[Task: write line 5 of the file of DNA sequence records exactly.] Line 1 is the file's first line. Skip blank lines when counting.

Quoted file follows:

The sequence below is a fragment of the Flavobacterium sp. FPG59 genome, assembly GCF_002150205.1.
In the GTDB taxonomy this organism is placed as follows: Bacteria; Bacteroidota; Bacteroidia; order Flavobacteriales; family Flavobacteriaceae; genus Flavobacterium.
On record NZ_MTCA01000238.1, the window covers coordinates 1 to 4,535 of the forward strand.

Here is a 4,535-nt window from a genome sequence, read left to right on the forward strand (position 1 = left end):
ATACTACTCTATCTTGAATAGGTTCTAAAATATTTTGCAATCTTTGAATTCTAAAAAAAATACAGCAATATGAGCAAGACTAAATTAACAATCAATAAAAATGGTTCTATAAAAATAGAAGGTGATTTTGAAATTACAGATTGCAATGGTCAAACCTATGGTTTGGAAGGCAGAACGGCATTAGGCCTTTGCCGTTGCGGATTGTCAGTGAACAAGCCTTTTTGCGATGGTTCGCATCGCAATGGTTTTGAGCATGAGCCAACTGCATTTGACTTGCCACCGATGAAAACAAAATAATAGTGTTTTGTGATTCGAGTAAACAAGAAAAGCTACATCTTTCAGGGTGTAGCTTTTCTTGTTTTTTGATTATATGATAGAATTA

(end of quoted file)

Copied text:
ATACTACTCTATCTTGAATAGGTTCTAAAATATTTTGCAATCTTTGAATTCTAAAAAAAATACAGCAATATGAGCAAGACTAAATTAACAATCAATAAAAATGGTTCTATAAAAATAGAAGGTGATTTTGAAATTACAGATTGCAATGGTCAAACCTATGGTTTGGAAGGCAGAACGGCATTAGGCCTTTGCCGTTGCGGATTGTCAGTGAACAAGCCTTTTTGCGATGGTTCGCATCGCAATGGTTTTGAGCATGAGCCAACTGCATTTGACTTGCCACCGATGAAAACAAAATAATAGTGTTTTGTGATTCGAGTAAACAAGAAAAGCTACATCTTTCAGGGTGTAGCTTTTCTTGTTTTTTGATTATATGATAGAATTA